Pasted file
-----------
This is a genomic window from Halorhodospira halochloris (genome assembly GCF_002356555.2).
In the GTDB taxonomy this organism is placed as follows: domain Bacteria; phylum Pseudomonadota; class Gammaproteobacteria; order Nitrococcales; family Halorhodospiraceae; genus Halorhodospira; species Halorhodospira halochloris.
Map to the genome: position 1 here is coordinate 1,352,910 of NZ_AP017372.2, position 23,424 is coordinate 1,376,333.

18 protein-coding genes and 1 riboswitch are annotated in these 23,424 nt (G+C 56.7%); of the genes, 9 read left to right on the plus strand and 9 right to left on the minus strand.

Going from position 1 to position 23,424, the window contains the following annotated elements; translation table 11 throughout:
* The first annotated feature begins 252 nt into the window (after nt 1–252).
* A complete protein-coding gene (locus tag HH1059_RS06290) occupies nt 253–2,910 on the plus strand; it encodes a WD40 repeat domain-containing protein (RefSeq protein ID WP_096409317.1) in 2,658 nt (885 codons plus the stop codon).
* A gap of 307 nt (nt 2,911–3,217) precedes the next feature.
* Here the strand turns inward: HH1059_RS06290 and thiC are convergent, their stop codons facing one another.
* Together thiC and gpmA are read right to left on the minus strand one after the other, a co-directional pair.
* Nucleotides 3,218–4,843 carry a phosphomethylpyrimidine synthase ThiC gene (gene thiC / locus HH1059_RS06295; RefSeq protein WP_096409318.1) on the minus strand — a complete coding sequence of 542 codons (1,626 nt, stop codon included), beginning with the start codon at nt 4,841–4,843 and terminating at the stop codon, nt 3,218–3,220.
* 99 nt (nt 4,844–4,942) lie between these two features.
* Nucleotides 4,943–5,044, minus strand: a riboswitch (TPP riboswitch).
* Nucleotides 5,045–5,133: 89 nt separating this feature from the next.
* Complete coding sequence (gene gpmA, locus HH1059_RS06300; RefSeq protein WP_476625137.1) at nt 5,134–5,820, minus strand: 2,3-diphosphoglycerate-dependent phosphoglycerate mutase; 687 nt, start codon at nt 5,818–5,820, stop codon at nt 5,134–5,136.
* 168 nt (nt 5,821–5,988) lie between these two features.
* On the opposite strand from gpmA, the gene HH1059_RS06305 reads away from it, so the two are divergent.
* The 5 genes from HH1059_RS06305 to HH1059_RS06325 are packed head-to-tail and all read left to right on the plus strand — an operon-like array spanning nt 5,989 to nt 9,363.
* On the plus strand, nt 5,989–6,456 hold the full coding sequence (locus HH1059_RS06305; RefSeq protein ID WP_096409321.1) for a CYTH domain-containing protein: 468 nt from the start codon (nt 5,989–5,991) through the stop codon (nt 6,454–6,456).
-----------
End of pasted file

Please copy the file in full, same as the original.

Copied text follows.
This is a genomic window from Halorhodospira halochloris (genome assembly GCF_002356555.2).
In the GTDB taxonomy this organism is placed as follows: domain Bacteria; phylum Pseudomonadota; class Gammaproteobacteria; order Nitrococcales; family Halorhodospiraceae; genus Halorhodospira; species Halorhodospira halochloris.
Map to the genome: position 1 here is coordinate 1,352,910 of NZ_AP017372.2, position 23,424 is coordinate 1,376,333.

18 protein-coding genes and 1 riboswitch are annotated in these 23,424 nt (G+C 56.7%); of the genes, 9 read left to right on the plus strand and 9 right to left on the minus strand.

Going from position 1 to position 23,424, the window contains the following annotated elements; translation table 11 throughout:
* The first annotated feature begins 252 nt into the window (after nt 1–252).
* A complete protein-coding gene (locus tag HH1059_RS06290) occupies nt 253–2,910 on the plus strand; it encodes a WD40 repeat domain-containing protein (RefSeq protein ID WP_096409317.1) in 2,658 nt (885 codons plus the stop codon).
* A gap of 307 nt (nt 2,911–3,217) precedes the next feature.
* Here the strand turns inward: HH1059_RS06290 and thiC are convergent, their stop codons facing one another.
* Together thiC and gpmA are read right to left on the minus strand one after the other, a co-directional pair.
* Nucleotides 3,218–4,843 carry a phosphomethylpyrimidine synthase ThiC gene (gene thiC / locus HH1059_RS06295; RefSeq protein WP_096409318.1) on the minus strand — a complete coding sequence of 542 codons (1,626 nt, stop codon included), beginning with the start codon at nt 4,841–4,843 and terminating at the stop codon, nt 3,218–3,220.
* 99 nt (nt 4,844–4,942) lie between these two features.
* Nucleotides 4,943–5,044, minus strand: a riboswitch (TPP riboswitch).
* Nucleotides 5,045–5,133: 89 nt separating this feature from the next.
* Complete coding sequence (gene gpmA, locus HH1059_RS06300; RefSeq protein WP_476625137.1) at nt 5,134–5,820, minus strand: 2,3-diphosphoglycerate-dependent phosphoglycerate mutase; 687 nt, start codon at nt 5,818–5,820, stop codon at nt 5,134–5,136.
* 168 nt (nt 5,821–5,988) lie between these two features.
* On the opposite strand from gpmA, the gene HH1059_RS06305 reads away from it, so the two are divergent.
* The 5 genes from HH1059_RS06305 to HH1059_RS06325 are packed head-to-tail and all read left to right on the plus strand — an operon-like array spanning nt 5,989 to nt 9,363.
* On the plus strand, nt 5,989–6,456 hold the full coding sequence (locus HH1059_RS06305; RefSeq protein ID WP_096409321.1) for a CYTH domain-containing protein: 468 nt from the start codon (nt 5,989–5,991) through the stop codon (nt 6,454–6,456).